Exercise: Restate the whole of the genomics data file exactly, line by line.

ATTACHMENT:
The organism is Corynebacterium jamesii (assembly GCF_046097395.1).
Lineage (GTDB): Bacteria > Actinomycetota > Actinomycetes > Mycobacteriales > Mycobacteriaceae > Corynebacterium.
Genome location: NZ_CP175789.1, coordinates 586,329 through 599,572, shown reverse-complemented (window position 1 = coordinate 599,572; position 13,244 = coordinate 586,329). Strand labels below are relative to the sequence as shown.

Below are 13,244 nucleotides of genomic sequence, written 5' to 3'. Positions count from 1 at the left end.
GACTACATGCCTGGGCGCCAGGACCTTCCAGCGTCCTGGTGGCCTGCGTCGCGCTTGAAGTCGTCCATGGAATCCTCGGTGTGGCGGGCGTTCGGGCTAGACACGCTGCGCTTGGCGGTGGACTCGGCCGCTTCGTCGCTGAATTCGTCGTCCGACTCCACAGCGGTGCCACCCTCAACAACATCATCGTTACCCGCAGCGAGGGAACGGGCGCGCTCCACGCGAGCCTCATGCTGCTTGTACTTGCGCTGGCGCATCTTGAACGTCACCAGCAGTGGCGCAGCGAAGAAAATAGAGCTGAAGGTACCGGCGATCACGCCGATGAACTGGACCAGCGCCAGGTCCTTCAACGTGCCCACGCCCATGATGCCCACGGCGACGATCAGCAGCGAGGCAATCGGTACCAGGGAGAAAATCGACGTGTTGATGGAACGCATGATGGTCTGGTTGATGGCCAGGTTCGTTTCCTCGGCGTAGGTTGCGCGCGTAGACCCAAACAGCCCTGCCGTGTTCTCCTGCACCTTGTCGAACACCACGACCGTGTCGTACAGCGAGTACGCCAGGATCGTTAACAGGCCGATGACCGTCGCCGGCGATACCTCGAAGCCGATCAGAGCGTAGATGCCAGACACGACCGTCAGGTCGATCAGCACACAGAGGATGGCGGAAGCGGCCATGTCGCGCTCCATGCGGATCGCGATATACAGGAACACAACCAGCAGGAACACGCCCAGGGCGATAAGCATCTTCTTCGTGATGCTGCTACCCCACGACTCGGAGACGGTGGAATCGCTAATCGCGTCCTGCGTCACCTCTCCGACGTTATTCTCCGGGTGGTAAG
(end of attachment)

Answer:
The organism is Corynebacterium jamesii (assembly GCF_046097395.1).
Lineage (GTDB): Bacteria > Actinomycetota > Actinomycetes > Mycobacteriales > Mycobacteriaceae > Corynebacterium.
Genome location: NZ_CP175789.1, coordinates 586,329 through 599,572, shown reverse-complemented (window position 1 = coordinate 599,572; position 13,244 = coordinate 586,329). Strand labels below are relative to the sequence as shown.

Below are 13,244 nucleotides of genomic sequence, written 5' to 3'. Positions count from 1 at the left end.
GACTACATGCCTGGGCGCCAGGACCTTCCAGCGTCCTGGTGGCCTGCGTCGCGCTTGAAGTCGTCCATGGAATCCTCGGTGTGGCGGGCGTTCGGGCTAGACACGCTGCGCTTGGCGGTGGACTCGGCCGCTTCGTCGCTGAATTCGTCGTCCGACTCCACAGCGGTGCCACCCTCAACAACATCATCGTTACCCGCAGCGAGGGAACGGGCGCGCTCCACGCGAGCCTCATGCTGCTTGTACTTGCGCTGGCGCATCTTGAACGTCACCAGCAGTGGCGCAGCGAAGAAAATAGAGCTGAAGGTACCGGCGATCACGCCGATGAACTGGACCAGCGCCAGGTCCTTCAACGTGCCCACGCCCATGATGCCCACGGCGACGATCAGCAGCGAGGCAATCGGTACCAGGGAGAAAATCGACGTGTTGATGGAACGCATGATGGTCTGGTTGATGGCCAGGTTCGTTTCCTCGGCGTAGGTTGCGCGCGTAGACCCAAACAGCCCTGCCGTGTTCTCCTGCACCTTGTCGAACACCACGACCGTGTCGTACAGCGAGTACGCCAGGATCGTTAACAGGCCGATGACCGTCGCCGGCGATACCTCGAAGCCGATCAGAGCGTAGATGCCAGACACGACCGTCAGGTCGATCAGCACACAGAGGATGGCGGAAGCGGCCATGTCGCGCTCCATGCGGATCGCGATATACAGGAACACAACCAGCAGGAACACGCCCAGGGCGATAAGCATCTTCTTCGTGATGCTGCTACCCCACGACTCGGAGACGGTGGAATCGCTAATCGCGTCCTGCGTCACCTCTCCGACGTTATTCTCCGGGTGGTAAG